More “goodies” to follow from this exceptional camera set we recently acquired. – Chris

Please respect that all content, including photos and text, are the property of this blog and its owner, Yashica Pentamatic Fanatic, Yashica Sailor Boy, Yashica Chris.

Copyright © 2015-2018 Yashica Pentamatic Fanatic, Chris Whelan
All rights reserved.

Yashica YF – aka Fair-Way, 35 YF Nicca

A bunch of ways to identify the same camera from Yashica. One of the few cameras that made it to the marketplace with both the Yashica and the Nicca names. Yashica had just acquired the Nicca Camera Company in 1958 and this was the last interchangeable lens 35mm rangefinder camera from both.

This is a picture from my archives that was found on the web some time ago. The main reason for including it on the blog is that few (myself included) have ever seen the original presentation box before. This box is in wonderful condition and gives us a glimpse into Yashica’s marketing in 1959. The box has Yashica, YF and Nicca but not the “Fair-Way” name as it was sometimes referred to in Japan.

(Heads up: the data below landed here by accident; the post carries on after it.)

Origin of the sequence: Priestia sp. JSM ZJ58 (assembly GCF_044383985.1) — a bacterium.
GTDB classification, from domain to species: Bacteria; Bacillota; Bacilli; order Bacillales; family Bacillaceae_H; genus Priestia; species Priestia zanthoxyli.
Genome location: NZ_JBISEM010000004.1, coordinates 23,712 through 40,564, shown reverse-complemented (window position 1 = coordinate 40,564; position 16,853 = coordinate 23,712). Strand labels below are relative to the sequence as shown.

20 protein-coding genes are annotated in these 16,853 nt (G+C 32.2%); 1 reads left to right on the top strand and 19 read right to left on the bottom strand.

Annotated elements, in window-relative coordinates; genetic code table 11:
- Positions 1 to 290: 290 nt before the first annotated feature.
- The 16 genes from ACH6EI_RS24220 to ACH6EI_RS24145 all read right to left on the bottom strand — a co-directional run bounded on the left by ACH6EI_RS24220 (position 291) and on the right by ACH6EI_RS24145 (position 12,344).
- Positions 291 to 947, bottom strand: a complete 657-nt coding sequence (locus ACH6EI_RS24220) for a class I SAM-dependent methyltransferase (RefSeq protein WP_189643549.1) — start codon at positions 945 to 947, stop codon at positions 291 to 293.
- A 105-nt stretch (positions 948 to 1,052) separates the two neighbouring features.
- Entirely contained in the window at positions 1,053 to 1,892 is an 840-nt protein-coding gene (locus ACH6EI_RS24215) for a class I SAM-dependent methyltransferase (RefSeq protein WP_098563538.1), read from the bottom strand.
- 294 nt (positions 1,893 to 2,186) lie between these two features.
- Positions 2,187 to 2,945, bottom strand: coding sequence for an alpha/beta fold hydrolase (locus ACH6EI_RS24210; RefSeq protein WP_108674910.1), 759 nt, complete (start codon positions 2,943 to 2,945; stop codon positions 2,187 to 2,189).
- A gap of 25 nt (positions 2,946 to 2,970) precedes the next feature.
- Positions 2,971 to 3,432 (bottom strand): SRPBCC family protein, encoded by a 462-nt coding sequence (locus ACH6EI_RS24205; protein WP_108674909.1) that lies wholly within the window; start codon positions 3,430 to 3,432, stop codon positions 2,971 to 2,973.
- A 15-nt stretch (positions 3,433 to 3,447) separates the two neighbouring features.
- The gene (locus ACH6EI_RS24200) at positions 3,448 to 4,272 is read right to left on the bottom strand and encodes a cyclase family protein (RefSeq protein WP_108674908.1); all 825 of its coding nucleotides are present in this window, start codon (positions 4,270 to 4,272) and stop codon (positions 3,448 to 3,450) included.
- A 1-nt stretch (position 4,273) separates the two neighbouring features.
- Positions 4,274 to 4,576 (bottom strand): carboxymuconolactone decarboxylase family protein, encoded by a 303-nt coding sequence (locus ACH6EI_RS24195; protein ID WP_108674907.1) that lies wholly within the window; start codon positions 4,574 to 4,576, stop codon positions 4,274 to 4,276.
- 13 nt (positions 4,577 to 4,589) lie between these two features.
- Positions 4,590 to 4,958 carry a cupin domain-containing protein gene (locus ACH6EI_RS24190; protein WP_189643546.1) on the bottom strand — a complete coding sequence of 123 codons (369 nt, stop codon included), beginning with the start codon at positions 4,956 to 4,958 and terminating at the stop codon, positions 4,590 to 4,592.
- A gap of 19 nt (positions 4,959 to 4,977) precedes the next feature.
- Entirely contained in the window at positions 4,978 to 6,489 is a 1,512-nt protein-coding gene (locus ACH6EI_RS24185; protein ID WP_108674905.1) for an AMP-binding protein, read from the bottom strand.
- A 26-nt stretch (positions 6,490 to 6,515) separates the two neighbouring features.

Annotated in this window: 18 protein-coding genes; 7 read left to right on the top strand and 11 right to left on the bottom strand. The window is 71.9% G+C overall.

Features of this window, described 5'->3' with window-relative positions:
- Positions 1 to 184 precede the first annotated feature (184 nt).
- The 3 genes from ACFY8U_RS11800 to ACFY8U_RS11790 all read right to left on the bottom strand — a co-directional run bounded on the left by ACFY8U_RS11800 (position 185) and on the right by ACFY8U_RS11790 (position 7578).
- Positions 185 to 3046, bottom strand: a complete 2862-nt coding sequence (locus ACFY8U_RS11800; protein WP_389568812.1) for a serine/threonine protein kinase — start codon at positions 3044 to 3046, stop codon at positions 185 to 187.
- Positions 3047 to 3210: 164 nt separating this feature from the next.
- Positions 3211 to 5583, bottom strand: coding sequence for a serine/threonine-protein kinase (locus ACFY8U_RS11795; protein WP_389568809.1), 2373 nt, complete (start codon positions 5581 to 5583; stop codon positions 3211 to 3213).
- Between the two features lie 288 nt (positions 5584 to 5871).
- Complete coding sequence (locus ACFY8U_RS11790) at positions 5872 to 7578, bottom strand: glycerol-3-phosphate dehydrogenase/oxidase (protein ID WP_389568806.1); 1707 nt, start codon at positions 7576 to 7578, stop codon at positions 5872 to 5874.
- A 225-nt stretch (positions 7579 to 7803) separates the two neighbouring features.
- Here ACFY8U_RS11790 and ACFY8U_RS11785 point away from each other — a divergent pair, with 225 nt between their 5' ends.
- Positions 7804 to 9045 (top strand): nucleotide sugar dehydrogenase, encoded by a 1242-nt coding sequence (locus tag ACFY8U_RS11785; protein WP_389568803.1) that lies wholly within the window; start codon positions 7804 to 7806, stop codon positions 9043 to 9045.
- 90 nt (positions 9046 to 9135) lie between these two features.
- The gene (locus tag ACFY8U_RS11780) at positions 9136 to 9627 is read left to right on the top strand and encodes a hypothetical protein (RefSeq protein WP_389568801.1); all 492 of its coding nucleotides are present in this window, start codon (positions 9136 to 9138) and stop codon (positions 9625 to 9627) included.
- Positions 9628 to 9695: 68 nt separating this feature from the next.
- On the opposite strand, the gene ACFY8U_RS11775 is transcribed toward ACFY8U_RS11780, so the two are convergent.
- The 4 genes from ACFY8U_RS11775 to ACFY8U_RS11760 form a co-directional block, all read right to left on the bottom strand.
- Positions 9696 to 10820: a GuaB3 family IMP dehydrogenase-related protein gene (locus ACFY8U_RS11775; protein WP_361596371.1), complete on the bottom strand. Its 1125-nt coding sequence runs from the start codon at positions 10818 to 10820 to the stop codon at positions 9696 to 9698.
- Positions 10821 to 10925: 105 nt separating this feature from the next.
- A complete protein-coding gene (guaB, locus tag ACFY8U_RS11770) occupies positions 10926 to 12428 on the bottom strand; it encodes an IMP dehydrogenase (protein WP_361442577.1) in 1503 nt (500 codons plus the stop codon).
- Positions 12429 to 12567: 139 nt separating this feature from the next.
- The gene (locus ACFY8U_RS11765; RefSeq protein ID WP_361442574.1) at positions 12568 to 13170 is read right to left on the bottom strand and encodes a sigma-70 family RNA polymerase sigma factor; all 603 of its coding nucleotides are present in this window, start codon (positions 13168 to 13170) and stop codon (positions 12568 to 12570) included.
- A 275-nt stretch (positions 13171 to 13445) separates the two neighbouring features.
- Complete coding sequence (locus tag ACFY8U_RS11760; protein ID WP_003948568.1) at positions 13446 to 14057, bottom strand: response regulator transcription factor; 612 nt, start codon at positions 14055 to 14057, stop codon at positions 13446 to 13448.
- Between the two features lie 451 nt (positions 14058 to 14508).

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I hope to add a YF to my collection shortly and I’ll be sure to post about my impressions of it here.

Thanks for stopping by and of course my camera shop is always open at http://www.ccstudio2380.com – Chris

Yashica Lynx – the ‘Wildcat’ in Yashica’s den!

Recent finds and some good detective work by my friend Paul Sokk have gone on to lend support that Zunow did make some of the lenses on the Yashica Lynx and now it looks like they first appeared on the Yashica 35 YL. More to come!